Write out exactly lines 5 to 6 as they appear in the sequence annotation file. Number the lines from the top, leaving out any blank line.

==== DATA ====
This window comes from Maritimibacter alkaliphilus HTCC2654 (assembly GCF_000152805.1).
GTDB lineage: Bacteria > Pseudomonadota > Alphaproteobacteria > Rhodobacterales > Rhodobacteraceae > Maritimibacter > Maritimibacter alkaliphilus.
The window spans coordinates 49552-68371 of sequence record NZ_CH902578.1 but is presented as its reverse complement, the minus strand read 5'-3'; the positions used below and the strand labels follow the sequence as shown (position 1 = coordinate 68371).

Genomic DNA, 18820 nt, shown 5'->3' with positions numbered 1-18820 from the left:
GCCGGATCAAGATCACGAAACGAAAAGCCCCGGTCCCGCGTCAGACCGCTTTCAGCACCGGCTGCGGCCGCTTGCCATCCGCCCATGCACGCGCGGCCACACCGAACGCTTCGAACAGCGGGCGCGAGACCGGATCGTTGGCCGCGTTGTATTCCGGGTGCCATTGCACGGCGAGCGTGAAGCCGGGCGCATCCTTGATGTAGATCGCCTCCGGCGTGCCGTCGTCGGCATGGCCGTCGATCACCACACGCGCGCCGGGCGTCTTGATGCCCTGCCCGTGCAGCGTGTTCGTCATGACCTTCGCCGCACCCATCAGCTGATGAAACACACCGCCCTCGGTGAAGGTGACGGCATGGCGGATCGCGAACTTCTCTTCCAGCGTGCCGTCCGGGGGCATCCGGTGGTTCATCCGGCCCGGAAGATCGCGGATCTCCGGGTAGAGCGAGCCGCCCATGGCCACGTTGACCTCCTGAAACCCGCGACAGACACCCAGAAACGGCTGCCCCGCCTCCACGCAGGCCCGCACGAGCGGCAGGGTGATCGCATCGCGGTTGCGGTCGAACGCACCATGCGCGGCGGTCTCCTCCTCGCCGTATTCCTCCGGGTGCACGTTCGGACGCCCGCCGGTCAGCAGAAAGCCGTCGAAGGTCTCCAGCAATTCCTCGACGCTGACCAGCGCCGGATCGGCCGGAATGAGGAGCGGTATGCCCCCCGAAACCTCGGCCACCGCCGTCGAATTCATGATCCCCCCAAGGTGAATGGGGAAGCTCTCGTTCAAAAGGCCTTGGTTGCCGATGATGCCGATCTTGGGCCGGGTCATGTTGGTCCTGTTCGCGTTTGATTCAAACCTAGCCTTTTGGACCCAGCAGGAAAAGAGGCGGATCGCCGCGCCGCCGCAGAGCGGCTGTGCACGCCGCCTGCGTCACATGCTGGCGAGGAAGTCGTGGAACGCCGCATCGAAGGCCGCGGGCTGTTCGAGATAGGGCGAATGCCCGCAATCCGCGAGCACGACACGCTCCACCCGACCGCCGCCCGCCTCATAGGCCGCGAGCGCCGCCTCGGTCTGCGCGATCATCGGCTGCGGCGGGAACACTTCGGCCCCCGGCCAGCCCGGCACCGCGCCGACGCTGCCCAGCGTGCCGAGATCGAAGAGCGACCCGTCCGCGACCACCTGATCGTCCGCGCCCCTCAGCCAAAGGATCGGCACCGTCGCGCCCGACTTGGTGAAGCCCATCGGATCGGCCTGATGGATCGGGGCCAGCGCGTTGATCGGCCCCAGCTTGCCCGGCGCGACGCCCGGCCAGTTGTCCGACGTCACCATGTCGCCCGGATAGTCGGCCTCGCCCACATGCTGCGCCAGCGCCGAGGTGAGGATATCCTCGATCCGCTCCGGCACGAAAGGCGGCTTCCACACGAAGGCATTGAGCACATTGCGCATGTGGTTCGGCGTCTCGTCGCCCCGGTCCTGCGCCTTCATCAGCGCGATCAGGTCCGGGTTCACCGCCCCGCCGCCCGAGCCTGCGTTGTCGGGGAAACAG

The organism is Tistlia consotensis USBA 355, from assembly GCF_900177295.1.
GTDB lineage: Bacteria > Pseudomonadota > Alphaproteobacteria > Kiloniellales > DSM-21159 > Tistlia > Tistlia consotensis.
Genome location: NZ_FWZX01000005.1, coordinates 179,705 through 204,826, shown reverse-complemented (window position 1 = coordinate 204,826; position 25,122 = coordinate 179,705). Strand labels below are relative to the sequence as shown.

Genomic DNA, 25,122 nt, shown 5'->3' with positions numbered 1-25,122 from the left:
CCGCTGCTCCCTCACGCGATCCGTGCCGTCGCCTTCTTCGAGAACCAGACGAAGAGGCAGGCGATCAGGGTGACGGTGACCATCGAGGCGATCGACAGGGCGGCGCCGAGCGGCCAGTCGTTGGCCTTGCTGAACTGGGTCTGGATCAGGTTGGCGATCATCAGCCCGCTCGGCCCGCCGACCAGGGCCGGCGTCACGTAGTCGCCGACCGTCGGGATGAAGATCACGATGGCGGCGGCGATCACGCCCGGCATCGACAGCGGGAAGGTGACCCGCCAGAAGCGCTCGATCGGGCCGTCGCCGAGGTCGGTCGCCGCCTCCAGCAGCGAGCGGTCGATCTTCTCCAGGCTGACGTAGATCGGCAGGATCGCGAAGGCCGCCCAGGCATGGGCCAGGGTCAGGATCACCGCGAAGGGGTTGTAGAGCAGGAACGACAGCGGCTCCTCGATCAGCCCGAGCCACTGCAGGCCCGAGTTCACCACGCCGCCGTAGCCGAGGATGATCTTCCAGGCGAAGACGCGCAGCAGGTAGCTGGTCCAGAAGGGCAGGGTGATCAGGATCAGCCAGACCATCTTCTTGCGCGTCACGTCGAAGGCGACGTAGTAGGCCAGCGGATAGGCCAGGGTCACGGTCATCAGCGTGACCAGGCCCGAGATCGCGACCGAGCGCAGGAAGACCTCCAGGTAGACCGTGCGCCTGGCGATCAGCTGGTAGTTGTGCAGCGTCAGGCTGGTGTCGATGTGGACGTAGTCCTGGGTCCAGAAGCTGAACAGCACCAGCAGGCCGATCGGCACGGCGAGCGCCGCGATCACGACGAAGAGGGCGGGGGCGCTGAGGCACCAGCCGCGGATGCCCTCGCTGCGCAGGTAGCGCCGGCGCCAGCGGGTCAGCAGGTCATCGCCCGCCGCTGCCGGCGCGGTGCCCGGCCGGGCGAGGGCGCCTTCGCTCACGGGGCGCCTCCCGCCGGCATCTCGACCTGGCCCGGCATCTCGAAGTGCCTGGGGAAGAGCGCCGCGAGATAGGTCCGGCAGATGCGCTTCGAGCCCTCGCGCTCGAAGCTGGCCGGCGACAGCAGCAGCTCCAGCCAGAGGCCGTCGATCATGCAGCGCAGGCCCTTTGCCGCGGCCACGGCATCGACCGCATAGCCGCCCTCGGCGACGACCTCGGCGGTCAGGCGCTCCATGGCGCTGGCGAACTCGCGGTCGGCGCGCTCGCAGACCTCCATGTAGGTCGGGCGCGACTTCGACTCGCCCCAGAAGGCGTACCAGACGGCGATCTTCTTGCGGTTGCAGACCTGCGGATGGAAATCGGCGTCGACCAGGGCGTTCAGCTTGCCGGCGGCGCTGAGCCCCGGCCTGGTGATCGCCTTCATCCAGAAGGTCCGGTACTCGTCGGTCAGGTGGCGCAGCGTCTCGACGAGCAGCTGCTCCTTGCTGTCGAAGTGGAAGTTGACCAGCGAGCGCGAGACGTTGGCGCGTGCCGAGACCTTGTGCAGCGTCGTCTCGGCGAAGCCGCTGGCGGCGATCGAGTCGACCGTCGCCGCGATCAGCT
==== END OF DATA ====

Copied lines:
GCCGGATCAAGATCACGAAACGAAAAGCCCCGGTCCCGCGTCAGACCGCTTTCAGCACCGGCTGCGGCCGCTTGCCATCCGCCCATGCACGCGCGGCCACACCGAACGCTTCGAACAGCGGGCGCGAGACCGGATCGTTGGCCGCGTTGTATTCCGGGTGCCATTGCACGGCGAGCGTGAAGCCGGGCGCATCCTTGATGTAGATCGCCTCCGGCGTGCCGTCGTCGGCATGGCCGTCGATCACCACACGCGCGCCGGGCGTCTTGATGCCCTGCCCGTGCAGCGTGTTCGTCATGACCTTCGCCGCACCCATCAGCTGATGAAACACACCGCCCTCGGTGAAGGTGACGGCATGGCGGATCGCGAACTTCTCTTCCAGCGTGCCGTCCGGGGGCATCCGGTGGTTCATCCGGCCCGGAAGATCGCGGATCTCCGGGTAGAGCGAGCCGCCCATGGCCACGTTGACCTCCTGAAACCCGCGACAGACACCCAGAAACGGCTGCCCCGCCTCCACGCAGGCCCGCACGAGCGGCAGGGTGATCGCATCGCGGTTGCGGTCGAACGCACCATGCGCGGCGGTCTCCTCCTCGCCGTATTCCTCCGGGTGCACGTTCGGACGCCCGCCGGTCAGCAGAAAGCCGTCGAAGGTCTCCAGCAATTCCTCGACGCTGACCAGCGCCGGATCGGCCGGAATGAGGAGCGGTATGCCCCCCGAAACCTCGGCCACCGCCGTCGAATTCATGATCCCCCCAAGGTGAATGGGGAAGCTCTCGTTCAAAAGGCCTTGGTTGCCGATGATGCCGATCTTGGGCCGGGTCATGTTGGTCCTGTTCGCGTTTGATTCAAACCTAGCCTTTTGGACCCAGCAGGAAAAGAGGCGGATCGCCGCGCCGCCGCAGAGCGGCTGTGCACGCCGCCTGCGTCACATGCTGGCGAGGAAGTCGTGGAACGCCGCATCGAAGGCCGCGGGCTGTTCGAGATAGGGCGAATGCCCGCAATCCGCGAGCACGACACGCTCCACCCGACCGCCGCCCGCCTCATAGGCCGCGAGCGCCGCCTCGGTCTGCGCGATCATCGGCTGCGGCGGGAACACTTCGGCCCCCGGCCAGCCCGGCACCGCGCCGACGCTGCCCAGCGTGCCGAGATCGAAGAGCGACCCGTCCGCGACCACCTGATCGTCCGCGCCCCTCAGCCAAAGGATCGGCACCGTCGCGCCCGACTTGGTGAAGCCCATCGGATCGGCCTGATGGATCGGGGCCAGCGCGTTGATCGGCCCCAGCTTGCCCGGCGCGACGCCCGGCCAGTTGTCCGACGTCACCATGTCGCCCGGATAGTCGGCCTCGCCCACATGCTGCGCCAGCGCCGAGGTGAGGATATCCTCGATCCGCTCCGGCACGAAAGGCGGCTTCCACACGAAGGCATTGAGCACATTGCGCATGTGGTTCGGCGTCTCGTCGCCCCGGTCCTGCGCCTTCATCAGCGCGATCAGGTCCGGGTTCACCGCCCCGCCGCCCGAGCCTGCGTTGTCGGGGAAACAG

The organism is Tistlia consotensis USBA 355, from assembly GCF_900177295.1.